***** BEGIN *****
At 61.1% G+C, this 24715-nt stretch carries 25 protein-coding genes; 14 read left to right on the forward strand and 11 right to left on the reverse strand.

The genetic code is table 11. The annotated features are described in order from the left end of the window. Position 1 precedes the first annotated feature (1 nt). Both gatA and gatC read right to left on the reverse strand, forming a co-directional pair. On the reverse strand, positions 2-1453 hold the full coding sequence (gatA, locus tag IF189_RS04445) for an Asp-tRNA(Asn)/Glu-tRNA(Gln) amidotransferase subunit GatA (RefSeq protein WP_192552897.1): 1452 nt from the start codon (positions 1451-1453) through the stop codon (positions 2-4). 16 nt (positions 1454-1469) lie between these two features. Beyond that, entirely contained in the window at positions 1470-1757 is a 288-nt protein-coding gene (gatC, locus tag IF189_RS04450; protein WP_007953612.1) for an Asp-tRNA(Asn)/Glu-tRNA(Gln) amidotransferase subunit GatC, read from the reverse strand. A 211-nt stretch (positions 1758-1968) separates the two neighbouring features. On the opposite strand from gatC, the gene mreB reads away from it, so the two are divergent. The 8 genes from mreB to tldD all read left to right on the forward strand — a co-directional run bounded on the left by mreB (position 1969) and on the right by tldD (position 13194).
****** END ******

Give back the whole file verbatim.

At 61.1% G+C, this 24715-nt stretch carries 25 protein-coding genes; 14 read left to right on the forward strand and 11 right to left on the reverse strand.

The genetic code is table 11. The annotated features are described in order from the left end of the window. Position 1 precedes the first annotated feature (1 nt). Both gatA and gatC read right to left on the reverse strand, forming a co-directional pair. On the reverse strand, positions 2-1453 hold the full coding sequence (gatA, locus tag IF189_RS04445) for an Asp-tRNA(Asn)/Glu-tRNA(Gln) amidotransferase subunit GatA (RefSeq protein WP_192552897.1): 1452 nt from the start codon (positions 1451-1453) through the stop codon (positions 2-4). 16 nt (positions 1454-1469) lie between these two features. Beyond that, entirely contained in the window at positions 1470-1757 is a 288-nt protein-coding gene (gatC, locus tag IF189_RS04450; protein WP_007953612.1) for an Asp-tRNA(Asn)/Glu-tRNA(Gln) amidotransferase subunit GatC, read from the reverse strand. A 211-nt stretch (positions 1758-1968) separates the two neighbouring features. On the opposite strand from gatC, the gene mreB reads away from it, so the two are divergent. The 8 genes from mreB to tldD all read left to right on the forward strand — a co-directional run bounded on the left by mreB (position 1969) and on the right by tldD (position 13194).